The three hats to great coaching

A lot of our fundamental members are fast approaching the stage where they’re ramping up what should be the number one lead generation strategy at any CrossFit Affiliate; referrals.

But why is it that some boxes have referrals on tap, while others really have to grind away to generate the ‘golden-goose’ members that are happy to spread the good word about your box?

In answering this, ideally at the start, maybe mid-way through, or in the very least, at the end or your response, you should mention the word coaching.

There are two key elements of coaching; in-the-box coaching and out-of-the-box coaching. For the purposes of this article, I’m talking about in-the-box coaching. The coaching you do when your members are at your box, the day to day sort of stuff.

Long live the king?

To run a successful box that has referrals on tap, coaching is the king. This is not to say that being a great coach that runs incredible classes will get your members referring. Nor is it to say that being an average coach that has great referral systems will stop your members from referring. But what it is saying is that if you want to know what your box is truly capable of, for your box to hit referral capacity, you’ve first got to dial in the coaching.

Now from the very first moment that we do the CrossFit level 1 cert, we get an incredible insight into some kick-arse coaching. As CrossFit affiliates, we generally know what a good coach looks like. We see it in every single interaction a great coach has with his/her athletes and the way their athletes respond. But unfortunately, it’s not enough just to know what a good coach looks like. As box owners, we need to understand why they’re a good coach and what is “it” that makes them a good coach. We also need to know how we can replicate this so that we have a box full of good coaches and the end response being, a hugely successful business (obviously with the correct referral systems) driven primarily by the word of mouth from its members.

The Three Hats

A great coach has three hats that he or she has to wear. Each of these hats serve a different purpose with regards to the member experience. And in wearing these hats, the coach needs the ability to change the hat at any given moment – instantly.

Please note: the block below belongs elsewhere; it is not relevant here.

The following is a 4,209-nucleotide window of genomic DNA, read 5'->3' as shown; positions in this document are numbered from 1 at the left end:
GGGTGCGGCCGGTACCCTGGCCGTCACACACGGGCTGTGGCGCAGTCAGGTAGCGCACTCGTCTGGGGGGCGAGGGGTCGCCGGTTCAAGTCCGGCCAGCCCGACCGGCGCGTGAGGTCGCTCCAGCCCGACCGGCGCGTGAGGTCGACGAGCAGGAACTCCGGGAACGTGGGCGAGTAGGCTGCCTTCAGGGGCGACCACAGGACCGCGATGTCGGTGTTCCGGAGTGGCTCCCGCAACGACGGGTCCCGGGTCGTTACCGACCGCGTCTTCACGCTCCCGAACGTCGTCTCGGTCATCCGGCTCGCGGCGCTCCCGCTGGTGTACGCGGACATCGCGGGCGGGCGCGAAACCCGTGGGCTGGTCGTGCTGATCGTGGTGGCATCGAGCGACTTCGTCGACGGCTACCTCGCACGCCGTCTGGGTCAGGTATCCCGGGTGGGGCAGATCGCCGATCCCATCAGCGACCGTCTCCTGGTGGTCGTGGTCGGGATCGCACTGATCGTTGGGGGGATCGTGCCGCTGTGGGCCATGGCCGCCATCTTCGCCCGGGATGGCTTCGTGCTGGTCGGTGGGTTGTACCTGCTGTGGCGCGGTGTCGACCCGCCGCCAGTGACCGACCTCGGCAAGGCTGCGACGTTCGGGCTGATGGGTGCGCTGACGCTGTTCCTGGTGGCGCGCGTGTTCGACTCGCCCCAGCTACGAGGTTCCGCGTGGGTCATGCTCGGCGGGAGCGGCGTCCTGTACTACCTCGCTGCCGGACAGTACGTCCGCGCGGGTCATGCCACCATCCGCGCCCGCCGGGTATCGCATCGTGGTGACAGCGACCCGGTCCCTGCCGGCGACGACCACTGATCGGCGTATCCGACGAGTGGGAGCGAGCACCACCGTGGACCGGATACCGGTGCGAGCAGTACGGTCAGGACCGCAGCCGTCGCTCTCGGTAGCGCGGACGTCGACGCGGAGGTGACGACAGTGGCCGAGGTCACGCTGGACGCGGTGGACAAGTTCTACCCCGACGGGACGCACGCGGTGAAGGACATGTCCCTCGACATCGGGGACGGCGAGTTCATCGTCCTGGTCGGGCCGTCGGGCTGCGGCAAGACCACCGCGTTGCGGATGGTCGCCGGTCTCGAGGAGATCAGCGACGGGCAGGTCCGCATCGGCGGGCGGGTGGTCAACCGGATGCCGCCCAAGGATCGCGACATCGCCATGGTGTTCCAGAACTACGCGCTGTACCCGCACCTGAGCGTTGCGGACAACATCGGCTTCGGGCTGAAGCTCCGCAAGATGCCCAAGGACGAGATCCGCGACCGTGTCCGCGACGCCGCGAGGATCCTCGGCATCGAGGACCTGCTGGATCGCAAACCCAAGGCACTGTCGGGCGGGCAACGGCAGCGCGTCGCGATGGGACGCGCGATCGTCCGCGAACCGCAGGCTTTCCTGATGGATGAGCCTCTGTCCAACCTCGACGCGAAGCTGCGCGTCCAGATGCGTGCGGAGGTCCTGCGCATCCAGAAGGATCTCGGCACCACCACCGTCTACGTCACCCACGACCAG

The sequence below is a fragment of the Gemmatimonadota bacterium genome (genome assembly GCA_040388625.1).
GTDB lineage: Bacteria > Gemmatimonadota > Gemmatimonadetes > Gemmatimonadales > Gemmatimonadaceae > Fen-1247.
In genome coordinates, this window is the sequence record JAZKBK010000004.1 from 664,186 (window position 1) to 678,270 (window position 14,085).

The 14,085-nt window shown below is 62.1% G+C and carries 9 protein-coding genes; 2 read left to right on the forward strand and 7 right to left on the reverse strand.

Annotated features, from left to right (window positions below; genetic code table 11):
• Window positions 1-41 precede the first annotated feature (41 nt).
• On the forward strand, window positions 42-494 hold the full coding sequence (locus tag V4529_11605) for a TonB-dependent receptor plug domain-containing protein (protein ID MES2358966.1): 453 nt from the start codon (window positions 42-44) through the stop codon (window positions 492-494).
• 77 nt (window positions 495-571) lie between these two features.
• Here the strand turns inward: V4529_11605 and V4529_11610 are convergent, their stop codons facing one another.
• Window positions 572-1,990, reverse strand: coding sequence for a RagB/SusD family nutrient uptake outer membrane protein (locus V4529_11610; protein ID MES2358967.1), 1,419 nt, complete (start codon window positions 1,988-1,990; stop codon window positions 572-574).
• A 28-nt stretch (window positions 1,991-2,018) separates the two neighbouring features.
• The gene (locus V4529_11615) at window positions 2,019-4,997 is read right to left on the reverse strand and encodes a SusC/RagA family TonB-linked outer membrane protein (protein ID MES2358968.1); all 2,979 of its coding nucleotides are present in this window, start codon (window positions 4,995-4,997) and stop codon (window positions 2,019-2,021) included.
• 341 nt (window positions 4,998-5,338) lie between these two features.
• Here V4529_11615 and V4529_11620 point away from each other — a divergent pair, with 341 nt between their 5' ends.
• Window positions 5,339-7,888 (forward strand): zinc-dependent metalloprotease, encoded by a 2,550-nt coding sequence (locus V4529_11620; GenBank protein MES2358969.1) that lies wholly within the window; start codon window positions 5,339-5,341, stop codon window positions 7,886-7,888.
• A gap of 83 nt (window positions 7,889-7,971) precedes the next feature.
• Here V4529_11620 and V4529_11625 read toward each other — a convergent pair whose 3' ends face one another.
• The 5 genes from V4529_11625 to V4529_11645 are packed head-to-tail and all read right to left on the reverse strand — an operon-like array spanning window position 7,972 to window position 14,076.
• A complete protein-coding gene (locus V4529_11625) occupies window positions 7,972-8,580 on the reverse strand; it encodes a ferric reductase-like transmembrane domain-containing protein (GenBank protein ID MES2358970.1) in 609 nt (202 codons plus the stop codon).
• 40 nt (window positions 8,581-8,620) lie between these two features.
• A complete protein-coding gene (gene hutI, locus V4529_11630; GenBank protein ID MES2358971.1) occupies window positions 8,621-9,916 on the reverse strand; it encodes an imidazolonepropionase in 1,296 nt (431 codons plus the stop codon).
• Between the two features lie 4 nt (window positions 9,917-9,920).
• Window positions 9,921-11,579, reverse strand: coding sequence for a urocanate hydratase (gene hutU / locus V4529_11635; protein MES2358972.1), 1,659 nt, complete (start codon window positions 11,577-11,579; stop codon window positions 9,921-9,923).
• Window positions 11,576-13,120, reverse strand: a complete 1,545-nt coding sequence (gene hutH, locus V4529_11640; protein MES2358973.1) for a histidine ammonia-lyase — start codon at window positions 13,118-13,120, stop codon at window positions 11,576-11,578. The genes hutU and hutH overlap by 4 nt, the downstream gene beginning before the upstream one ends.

So what are these three hats that each and every great coach wears?

Drill Sergeant

The drill sergeant is the leader of the group. This is the coach that stands up and commands the attention. When the drill sergeant speaks, everyone listens. The drill sergeant is the one that dishes out the tough love, when it’s needed. They’re the one that maintains the standards and holds everyone accountable. The drill sergeant is the one that shapes the culture of your box, gives it the personality and makes it a fun place to come to. They’re honest in their feedback – never token or false. They play no favourites and will challenge the fire-breather to harden up and get under that bar, while also challenging the fifty-five year old grandmother to make sure she squats to full depth.

A key element of a drill sergeant (while not essential, it makes the whole process a heck of a lot easier) is they lead by example. This is not to say that they are the best athlete. But respect and credibility for a drill sergeant is best earned by providing a leading example of the desired qualities they want to see in their athletes.

Unlike the stereotype typically given to this role, the really great drill sergeants have an arsenal of very powerful motivational cues. They understand how people tick and cues that inspires a positive response when the cards are down. A brilliant drill instructor knows that it is not about yelling or being critical, rather it is about being that positive voice that echoes in his/her soldiers head, convincing them they are strong enough to find one more rep, when everything else is screaming at the athlete to stop.